Let’s face it: most of us love our coffee.
“But is it healthy?” patients will sometimes ask, to which I emphatically reply, “Maybe.”
On the other hand, coffee can become highly addictive, altering stress hormones while making us feel simultaneously wired and tired.
So I understand the confusion. One day we see studies that support coffee and the next day we see 10 reasons why coffee is bad.
Before jumping to conclusions, remember those blurred lines aren’t entirely about coffee itself. It also depends on the person drinking coffee. The way we respond to coffee is often determined by genetics affecting caffeine metabolism. For one person, a cup could have them bouncing off the walls, while another person can have a triple espresso at dinner and then fall fast asleep.
In other words, everyone is different and experiences coffee’s effects differently. One patient complained about fatigue, restlessness, and heart palpitations. Obviously, I recommended avoiding coffee.
Likewise, if we suffer from adrenal fatigue, coffee could easily become dangerous. Some individuals might also be sensitive to coffee beans, meaning their bodies can’t tolerate them and they create unpleasant symptoms.
Constituents in coffee can also interfere with normal drug metabolism and liver detoxification, making it difficult for our liver to regulate the normal detoxification process.
Another patient drank 12 cups of coffee a day, yet constantly fell asleep at his desk. This person could barely function and couldn’t understand why he felt so exhausted.
When we tapered him off coffee, he began to sleep at night rather than fall asleep at his desk because he wasn’t getting proper rest his body desperately needed.
If we fall into those categories, coffee probably isn’t for us.
Regardless whether we fit these scenarios, I recommend treating coffee like any other potential toxic trigger and eliminate it for at least three weeks, especially if we’re addicted and can’t seem to function without coffee or if we drink multiple cups a day.
Look at it this way: if we go shopping every single day, that becomes a shopping addiction. If we need coffee every day to feel motivated or even function, we have a coffee addiction. There’s a good chance our stress hormones are out of whack and need resetting.
The best way to wean off coffee is switching from drinking multiple cups to just one cup and eventually half a cup. We might also switch to green tea or herbal teas and warm lemon water with a bit of raw honey.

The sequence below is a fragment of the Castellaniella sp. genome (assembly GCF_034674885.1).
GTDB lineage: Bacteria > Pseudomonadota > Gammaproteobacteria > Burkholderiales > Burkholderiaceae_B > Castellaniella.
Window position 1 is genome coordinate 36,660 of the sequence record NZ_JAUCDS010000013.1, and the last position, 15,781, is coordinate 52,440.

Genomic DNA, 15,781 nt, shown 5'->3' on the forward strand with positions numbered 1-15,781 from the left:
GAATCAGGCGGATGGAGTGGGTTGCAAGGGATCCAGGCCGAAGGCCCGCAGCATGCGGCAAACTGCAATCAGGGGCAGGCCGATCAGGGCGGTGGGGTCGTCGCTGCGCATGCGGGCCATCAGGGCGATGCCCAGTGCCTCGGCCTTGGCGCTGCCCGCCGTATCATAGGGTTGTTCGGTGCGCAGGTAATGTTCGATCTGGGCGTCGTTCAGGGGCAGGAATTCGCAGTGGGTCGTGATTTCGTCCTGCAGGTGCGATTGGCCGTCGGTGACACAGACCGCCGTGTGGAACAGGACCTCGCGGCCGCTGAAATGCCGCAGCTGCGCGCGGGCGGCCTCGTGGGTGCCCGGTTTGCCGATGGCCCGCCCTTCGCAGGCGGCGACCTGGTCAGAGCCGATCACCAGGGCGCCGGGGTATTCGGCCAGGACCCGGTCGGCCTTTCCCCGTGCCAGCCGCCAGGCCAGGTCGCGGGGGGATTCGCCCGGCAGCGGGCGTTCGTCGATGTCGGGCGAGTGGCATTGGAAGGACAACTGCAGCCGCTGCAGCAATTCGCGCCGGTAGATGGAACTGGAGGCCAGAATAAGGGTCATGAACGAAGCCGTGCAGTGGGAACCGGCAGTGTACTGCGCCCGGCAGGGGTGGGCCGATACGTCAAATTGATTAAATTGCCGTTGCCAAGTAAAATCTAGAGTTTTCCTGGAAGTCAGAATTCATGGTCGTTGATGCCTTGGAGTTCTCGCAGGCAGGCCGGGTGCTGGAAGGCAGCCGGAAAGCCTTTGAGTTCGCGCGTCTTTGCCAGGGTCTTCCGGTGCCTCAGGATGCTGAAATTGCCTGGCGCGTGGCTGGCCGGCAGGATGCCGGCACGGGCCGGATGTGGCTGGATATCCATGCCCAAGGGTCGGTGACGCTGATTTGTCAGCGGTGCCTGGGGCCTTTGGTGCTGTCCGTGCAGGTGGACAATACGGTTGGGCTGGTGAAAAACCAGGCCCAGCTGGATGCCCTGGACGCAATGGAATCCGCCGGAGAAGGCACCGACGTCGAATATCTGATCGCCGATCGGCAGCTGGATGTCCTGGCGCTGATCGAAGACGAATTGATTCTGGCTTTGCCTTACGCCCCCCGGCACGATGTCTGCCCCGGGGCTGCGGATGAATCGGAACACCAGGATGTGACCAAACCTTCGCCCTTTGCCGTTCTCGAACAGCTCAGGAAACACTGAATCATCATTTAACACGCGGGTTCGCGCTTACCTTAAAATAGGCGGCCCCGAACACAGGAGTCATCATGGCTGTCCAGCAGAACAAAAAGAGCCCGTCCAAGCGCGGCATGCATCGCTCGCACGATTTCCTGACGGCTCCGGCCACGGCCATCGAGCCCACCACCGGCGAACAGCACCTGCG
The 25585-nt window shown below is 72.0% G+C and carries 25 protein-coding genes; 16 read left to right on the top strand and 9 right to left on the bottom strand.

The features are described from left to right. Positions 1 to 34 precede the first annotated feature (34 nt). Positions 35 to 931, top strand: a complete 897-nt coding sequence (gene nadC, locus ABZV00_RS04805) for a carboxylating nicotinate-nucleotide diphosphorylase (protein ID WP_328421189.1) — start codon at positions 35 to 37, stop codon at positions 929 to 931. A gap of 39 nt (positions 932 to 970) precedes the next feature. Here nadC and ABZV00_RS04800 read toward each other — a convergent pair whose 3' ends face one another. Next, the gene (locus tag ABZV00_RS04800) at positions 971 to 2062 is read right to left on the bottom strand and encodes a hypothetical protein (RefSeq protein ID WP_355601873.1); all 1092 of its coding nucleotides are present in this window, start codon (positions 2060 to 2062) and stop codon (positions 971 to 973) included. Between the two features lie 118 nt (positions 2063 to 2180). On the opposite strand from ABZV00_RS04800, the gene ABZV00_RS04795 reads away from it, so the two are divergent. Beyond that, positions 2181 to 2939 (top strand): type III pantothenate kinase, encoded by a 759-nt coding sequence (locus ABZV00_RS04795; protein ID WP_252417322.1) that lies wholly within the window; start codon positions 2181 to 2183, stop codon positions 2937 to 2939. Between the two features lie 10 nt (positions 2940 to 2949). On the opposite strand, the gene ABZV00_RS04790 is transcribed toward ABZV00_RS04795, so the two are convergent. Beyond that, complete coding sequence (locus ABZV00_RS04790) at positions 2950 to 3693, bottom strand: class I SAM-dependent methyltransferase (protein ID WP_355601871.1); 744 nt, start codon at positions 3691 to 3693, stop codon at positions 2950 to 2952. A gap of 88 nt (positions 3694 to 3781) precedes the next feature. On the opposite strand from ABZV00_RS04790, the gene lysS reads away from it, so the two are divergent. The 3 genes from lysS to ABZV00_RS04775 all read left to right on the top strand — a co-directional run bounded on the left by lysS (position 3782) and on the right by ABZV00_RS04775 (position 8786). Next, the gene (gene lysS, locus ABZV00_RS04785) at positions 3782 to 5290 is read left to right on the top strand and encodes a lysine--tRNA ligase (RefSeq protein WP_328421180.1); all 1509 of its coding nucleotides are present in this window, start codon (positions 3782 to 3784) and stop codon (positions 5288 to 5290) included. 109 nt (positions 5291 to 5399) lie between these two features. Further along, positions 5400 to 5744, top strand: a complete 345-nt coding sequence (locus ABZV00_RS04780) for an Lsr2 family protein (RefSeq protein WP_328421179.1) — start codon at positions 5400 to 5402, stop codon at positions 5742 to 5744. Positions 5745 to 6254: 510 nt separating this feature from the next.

As with any detox plan (yes, going off coffee is a kind of detox), drink adequate amounts of water and get plenty of rest during this time. I also suggest regular exercise to stabilize energy levels. Should we get irritable or have difficulty sleeping, supplement with 200 – 500 mg of magnesium citrate before bed.
My favorite detoxification rituals include a sauna, meditation, and yoga. I provide powerful techniques to relax and combat stress on my website.
If we remove coffee, try it for three weeks and add it back slowly. We should be attentive how we feel once we reintroduce coffee. Pay attention to energy levels, symptoms like anxiety or jittery feelings, or changes in digestion.
It’s perfectly fine if we realize coffee just does not work for us. Other health-friendly beverages include green tea or non-coffee lattes using reishi powder and other powerful herbs.
If we can occasionally tolerate coffee, drink it black rather than adding milk and sugar. These two culprits do more damage than the actual coffee.
Alternately, add fat to coffee. Once people taste the creamy, frothy goodness of fat blended with coffee, they don’t miss milk at all. Bulletproof Coffee, which has become wildly popular, blends MCT oil and a bit of grass-fed butter or ghee with high-quality, organic coffee.
This delicious beverage keeps me satiated for hours, cuts cravings, and keeps my brain extremely sharp. We can also drink this before exercise for steady energy levels without coffee’s crash.
Much like no one-size-fits-all approach exists for diet and lifestyle, our mileage will vary with coffee.
One person may be able coffee, while another experiences adverse reactions. We must individually determine whether coffee works or not.
Have you ever given up coffee? Did you struggle with withdrawal or other symptoms? Share your story below or on my Facebook page.
Author: Dr. Mark Hyman
Image: Frank Lanigan/Unsplash
Editor: Emily Bartran